On the advent of the longest day of the year and the true beginning of summer, here's a list of books to cherry pick for your summer reading. They are riveting, involving, devastating or simply delightfully satisfying. But if you're looking for new releases, they're not here.
Published in 1945, Richard Wright's classic childhood autobiography vividly reveals what it was like growing up black and poor in the Jim Crow South long before the Civil Rights Movement. It’s an unsentimental but moving and distressing travel back in time that should not be missed.
Much of my book collecting mania got spent at Acorn Bookshop that’s now going out of business. Here are a few of the treasures I found, in this tribute.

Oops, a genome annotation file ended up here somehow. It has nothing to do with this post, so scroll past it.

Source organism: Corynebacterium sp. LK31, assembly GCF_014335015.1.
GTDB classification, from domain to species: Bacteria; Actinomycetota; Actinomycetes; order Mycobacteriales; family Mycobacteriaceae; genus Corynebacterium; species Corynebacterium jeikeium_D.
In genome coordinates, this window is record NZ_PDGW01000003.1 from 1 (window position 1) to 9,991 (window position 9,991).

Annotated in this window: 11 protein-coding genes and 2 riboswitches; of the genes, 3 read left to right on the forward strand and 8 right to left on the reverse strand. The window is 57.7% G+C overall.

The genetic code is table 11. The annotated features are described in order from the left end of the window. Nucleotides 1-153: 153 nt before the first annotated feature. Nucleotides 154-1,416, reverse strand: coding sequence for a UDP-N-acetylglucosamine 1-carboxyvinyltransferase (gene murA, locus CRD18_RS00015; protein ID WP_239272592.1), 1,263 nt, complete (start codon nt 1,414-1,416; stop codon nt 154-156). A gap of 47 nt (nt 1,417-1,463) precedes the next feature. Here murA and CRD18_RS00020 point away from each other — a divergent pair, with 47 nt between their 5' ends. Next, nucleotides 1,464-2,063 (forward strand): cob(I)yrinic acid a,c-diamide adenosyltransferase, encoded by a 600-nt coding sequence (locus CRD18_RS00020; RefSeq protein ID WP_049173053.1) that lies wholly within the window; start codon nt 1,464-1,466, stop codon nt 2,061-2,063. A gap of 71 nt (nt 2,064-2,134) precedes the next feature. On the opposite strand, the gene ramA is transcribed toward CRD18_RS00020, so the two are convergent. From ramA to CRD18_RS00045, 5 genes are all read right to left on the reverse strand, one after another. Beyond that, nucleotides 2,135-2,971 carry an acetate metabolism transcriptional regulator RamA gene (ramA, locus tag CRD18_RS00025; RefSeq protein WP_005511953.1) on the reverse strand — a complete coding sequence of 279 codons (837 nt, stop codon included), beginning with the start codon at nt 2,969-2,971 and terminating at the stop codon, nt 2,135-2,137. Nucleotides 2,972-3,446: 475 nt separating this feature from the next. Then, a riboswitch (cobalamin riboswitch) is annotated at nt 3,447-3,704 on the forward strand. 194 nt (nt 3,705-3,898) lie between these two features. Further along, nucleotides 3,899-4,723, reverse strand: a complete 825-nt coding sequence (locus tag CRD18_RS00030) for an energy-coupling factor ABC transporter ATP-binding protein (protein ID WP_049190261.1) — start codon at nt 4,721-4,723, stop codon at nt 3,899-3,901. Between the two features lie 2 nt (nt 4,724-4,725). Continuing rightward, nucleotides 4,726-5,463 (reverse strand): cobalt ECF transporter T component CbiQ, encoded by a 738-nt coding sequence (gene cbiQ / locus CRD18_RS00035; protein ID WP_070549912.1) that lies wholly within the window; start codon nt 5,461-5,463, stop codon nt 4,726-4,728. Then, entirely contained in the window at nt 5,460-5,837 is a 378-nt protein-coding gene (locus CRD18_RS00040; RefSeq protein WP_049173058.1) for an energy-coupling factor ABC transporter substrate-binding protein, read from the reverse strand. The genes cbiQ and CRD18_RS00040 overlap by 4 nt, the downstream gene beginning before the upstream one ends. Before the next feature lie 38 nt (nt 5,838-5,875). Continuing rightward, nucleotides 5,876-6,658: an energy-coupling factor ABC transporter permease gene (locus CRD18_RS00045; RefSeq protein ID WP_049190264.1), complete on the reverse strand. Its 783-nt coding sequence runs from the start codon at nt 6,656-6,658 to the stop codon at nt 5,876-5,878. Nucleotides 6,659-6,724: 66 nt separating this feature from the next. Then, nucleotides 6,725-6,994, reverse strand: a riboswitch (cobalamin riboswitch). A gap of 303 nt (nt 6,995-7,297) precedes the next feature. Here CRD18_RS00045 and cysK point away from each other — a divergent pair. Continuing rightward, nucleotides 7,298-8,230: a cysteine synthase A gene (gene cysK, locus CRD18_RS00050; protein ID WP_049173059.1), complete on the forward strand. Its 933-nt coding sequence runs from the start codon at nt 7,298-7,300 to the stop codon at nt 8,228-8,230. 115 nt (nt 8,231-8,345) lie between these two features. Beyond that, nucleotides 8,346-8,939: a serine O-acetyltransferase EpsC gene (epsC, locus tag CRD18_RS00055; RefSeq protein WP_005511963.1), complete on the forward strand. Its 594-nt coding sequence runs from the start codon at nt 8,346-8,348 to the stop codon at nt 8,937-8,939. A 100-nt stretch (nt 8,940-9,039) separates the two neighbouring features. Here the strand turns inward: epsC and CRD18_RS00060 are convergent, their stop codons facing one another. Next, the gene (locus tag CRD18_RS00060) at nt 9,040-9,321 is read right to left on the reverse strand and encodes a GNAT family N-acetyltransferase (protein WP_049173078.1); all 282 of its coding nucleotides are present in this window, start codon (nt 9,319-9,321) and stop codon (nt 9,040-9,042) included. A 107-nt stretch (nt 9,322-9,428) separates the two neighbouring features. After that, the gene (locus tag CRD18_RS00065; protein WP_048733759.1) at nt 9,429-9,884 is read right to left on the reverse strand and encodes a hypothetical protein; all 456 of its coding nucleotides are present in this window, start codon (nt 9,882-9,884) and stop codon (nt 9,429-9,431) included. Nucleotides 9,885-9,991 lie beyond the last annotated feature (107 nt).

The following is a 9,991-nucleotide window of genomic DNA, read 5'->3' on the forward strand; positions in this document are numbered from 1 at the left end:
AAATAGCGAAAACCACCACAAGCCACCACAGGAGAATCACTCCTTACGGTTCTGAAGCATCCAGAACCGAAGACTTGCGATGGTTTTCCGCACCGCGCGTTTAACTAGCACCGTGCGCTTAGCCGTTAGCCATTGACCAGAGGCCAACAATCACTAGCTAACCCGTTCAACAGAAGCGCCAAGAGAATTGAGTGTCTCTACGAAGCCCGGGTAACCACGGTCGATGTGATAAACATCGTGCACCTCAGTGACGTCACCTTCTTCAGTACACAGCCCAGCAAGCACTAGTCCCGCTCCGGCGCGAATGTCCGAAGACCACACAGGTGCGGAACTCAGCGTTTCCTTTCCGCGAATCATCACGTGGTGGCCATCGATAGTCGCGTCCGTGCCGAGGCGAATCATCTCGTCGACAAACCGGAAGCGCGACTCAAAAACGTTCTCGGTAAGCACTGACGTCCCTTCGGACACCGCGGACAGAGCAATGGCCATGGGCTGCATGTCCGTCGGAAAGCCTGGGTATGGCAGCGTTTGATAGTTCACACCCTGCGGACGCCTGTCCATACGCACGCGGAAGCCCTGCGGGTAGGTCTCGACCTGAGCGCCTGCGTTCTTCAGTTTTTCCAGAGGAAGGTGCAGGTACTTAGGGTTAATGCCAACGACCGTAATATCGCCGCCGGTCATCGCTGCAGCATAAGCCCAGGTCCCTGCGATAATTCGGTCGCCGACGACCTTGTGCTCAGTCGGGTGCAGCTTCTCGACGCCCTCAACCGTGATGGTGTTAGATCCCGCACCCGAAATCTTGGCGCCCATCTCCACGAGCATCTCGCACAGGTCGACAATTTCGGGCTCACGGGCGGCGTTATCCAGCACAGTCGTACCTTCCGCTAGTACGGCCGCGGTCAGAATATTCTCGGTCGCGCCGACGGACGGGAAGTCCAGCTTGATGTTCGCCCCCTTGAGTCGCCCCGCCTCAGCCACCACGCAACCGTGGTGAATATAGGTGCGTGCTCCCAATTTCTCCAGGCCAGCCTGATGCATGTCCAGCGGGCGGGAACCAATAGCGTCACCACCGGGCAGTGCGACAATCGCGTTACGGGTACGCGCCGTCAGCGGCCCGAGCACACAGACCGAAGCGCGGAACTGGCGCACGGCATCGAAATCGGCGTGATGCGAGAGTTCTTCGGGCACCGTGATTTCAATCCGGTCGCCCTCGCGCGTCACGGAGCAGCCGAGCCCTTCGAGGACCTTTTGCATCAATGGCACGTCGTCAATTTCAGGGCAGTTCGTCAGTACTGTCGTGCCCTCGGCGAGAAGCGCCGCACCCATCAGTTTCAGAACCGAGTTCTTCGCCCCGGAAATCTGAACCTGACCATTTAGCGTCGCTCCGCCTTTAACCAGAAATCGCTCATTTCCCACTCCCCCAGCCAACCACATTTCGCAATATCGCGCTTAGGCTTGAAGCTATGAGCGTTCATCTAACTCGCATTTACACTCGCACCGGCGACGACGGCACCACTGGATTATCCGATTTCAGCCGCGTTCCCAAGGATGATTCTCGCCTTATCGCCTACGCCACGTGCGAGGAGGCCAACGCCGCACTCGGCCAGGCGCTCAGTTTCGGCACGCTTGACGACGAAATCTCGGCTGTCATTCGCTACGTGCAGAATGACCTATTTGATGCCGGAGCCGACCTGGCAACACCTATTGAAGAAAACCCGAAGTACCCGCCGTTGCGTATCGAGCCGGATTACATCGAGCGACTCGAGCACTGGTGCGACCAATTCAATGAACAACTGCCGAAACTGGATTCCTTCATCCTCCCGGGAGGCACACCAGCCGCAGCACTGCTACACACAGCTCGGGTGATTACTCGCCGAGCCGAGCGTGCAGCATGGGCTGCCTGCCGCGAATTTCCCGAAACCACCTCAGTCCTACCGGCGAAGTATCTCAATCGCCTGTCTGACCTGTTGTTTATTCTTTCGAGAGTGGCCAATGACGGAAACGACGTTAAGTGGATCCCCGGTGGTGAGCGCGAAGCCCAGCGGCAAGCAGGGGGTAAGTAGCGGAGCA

Every once in a while, a person I hire to work at my house will pause in front of the book cases. This is one of those occasions.
"Birdsong" by Stephen Faulks is a powerful epic not to be overlooked and a stunning portrayal of courage and redemption.
What's the difference between a good book and a great one? Jonathan Safran Foer answers in an introduction to "The Fixer" by Bernard Malamud.
Most know "In the Heat of the Night" for the 1967 Academy Award-winning movie starring Sydney Poitier and Rod Steiger. The film is based on the mystery novel with the same title by John Ball, which celebrated its 50th anniversary in 2015. I thought it was time I read it.
I became determined in my need to find the right reading copy of Pat Barker's World War I novel, "Regeneration." Here's what happened that afternoon.